Eric can attest to that. When he filled out his federal financial aid application, he included his parents’ retirement funds as assets — only to learn from McGee that they don’t count. After readjusting, his expected annual family contribution dropped from about $8,000 to $3,000 — making him eligible for more Cal Grant aid. That extra financial support will allow him to attend Berkeley and experience dorm living and a full on-campus life rather than attending UCLA as a commuter student.
Eric’s advice to other students: Fill out financial aid applications early — and ask college counselors or other experts for help.
The complexity of the financial aid maze is one reason the California Student Aid Commission is supporting further Cal Grant reforms, such as consolidating eight programs into two. “You need like a PhD in financial aid to be able to understand what a student qualifies for,” said Jake Brymner, the commission’s deputy director of policy and public affairs.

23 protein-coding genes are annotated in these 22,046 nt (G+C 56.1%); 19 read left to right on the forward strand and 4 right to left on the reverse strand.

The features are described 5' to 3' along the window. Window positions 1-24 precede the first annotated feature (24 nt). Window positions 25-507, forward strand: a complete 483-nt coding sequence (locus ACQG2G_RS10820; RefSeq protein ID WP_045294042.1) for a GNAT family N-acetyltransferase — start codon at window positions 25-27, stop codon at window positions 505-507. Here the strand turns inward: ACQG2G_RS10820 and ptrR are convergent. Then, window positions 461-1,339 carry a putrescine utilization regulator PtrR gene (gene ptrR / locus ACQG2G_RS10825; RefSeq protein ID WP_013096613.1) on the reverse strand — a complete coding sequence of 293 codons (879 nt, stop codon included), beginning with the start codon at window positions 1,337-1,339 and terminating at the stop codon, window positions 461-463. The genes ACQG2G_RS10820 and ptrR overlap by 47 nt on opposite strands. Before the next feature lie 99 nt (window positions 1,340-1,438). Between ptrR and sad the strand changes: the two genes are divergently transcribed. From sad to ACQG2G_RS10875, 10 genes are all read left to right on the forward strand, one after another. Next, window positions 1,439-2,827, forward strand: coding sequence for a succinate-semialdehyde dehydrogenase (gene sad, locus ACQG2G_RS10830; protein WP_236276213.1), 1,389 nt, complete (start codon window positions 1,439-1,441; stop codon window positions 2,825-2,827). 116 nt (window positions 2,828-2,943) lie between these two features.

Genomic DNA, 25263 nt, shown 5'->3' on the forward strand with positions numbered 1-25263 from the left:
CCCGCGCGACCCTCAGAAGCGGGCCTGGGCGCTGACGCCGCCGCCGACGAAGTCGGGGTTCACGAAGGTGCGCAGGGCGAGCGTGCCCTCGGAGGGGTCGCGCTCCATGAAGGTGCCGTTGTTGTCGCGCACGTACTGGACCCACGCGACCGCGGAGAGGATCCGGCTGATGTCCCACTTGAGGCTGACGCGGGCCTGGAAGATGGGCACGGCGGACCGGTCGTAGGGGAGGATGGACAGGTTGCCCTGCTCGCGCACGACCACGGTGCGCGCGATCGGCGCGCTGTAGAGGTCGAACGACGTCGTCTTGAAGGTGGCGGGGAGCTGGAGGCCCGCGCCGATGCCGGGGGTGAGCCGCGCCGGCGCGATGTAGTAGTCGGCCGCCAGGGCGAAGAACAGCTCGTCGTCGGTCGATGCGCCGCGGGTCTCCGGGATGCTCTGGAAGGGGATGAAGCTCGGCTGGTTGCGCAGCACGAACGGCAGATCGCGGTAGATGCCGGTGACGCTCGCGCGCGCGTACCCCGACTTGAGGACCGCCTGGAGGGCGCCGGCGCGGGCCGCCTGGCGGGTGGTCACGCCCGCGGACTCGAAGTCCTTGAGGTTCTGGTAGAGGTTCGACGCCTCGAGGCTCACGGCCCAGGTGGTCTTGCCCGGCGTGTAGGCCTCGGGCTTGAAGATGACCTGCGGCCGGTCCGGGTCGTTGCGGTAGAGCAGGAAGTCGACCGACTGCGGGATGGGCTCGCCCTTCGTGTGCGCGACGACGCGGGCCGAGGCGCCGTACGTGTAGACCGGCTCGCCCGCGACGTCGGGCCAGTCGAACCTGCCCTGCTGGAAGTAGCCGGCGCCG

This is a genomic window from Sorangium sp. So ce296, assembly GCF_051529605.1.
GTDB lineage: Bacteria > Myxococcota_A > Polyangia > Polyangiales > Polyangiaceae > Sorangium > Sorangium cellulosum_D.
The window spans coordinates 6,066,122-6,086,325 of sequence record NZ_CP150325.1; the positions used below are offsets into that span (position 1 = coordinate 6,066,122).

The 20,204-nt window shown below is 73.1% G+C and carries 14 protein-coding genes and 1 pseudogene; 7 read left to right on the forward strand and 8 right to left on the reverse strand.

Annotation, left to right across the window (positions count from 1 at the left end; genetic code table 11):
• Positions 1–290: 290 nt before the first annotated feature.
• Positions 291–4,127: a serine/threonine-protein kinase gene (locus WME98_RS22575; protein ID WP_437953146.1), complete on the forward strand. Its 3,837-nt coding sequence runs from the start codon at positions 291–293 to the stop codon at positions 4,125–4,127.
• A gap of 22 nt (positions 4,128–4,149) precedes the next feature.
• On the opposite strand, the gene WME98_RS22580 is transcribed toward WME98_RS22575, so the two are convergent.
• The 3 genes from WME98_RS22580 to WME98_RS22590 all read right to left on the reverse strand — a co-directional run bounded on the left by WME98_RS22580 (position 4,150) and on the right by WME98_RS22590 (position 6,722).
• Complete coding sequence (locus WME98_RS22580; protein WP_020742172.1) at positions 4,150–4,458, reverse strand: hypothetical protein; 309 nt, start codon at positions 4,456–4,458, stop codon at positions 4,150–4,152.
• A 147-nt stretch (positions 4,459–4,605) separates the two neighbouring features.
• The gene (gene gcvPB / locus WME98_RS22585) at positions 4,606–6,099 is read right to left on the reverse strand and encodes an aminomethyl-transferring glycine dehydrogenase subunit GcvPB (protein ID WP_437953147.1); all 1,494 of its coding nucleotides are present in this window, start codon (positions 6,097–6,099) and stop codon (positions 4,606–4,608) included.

Brymner said an upcoming simplification of FAFSA, the Free Application for Federal Student Aid, would help once it launches in October 2023. And a new state law taking effect this fall will also make a difference, he said, by requiring every school district to make sure all seniors complete a FAFSA or California Dream Act application or intentionally opt out.
Currently, about 56% of the graduating high school class of 2022 has filed for aid, up from 53% last year. Brymner cited promising signs that students most affected by COVID-19 may be reengaging: First generation college-goers increased financial aid application filings by 5.4% this year over last, with a 9.4% increase among those with annual family incomes at or below $40,000. The increase in applications was partly due to a one-month extension of filing deadlines to April 1, he said.
Making tough choices
At Downtown Magnets, the intense college-going culture has resulted in sky-high filing rates of financial aid applications: 94.4% of seniors. Earlier this month, the school was honored by the California aid commission for having the highest filing rate among schools of its size statewide. McGee shared the credit with the school’s parent educator, Claudia Peña, and her 17 college peer counselors for prodding parents and students to complete the form. In addition, both McGee and teacher Paul Sellier hold sessions on how to read a financial aid letter.